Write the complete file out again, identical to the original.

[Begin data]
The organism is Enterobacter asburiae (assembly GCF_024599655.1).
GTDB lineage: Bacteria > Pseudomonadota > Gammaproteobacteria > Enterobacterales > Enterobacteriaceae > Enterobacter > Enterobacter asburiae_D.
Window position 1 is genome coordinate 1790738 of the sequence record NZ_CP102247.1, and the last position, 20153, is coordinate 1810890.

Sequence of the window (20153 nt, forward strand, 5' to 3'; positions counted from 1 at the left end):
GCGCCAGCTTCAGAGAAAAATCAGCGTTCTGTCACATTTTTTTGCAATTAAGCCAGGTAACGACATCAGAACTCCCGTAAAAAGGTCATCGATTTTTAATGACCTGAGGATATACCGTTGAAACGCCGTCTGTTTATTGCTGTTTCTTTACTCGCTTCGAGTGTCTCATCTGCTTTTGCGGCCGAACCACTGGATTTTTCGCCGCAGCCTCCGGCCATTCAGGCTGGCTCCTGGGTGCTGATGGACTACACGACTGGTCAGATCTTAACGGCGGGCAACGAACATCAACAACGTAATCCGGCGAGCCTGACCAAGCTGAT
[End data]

The organism is Enterobacter asburiae (assembly GCF_024599655.1).
GTDB lineage: Bacteria > Pseudomonadota > Gammaproteobacteria > Enterobacterales > Enterobacteriaceae > Enterobacter > Enterobacter asburiae_D.
Window position 1 is genome coordinate 1790738 of the sequence record NZ_CP102247.1, and the last position, 20153, is coordinate 1810890.

Sequence of the window (20153 nt, forward strand, 5' to 3'; positions counted from 1 at the left end):
GCGCCAGCTTCAGAGAAAAATCAGCGTTCTGTCACATTTTTTTGCAATTAAGCCAGGTAACGACATCAGAACTCCCGTAAAAAGGTCATCGATTTTTAATGACCTGAGGATATACCGTTGAAACGCCGTCTGTTTATTGCTGTTTCTTTACTCGCTTCGAGTGTCTCATCTGCTTTTGCGGCCGAACCACTGGATTTTTCGCCGCAGCCTCCGGCCATTCAGGCTGGCTCCTGGGTGCTGATGGACTACACGACTGGTCAGATCTTAACGGCGGGCAACGAACATCAACAACGTAATCCGGCGAGCCTGACCAAGCTGAT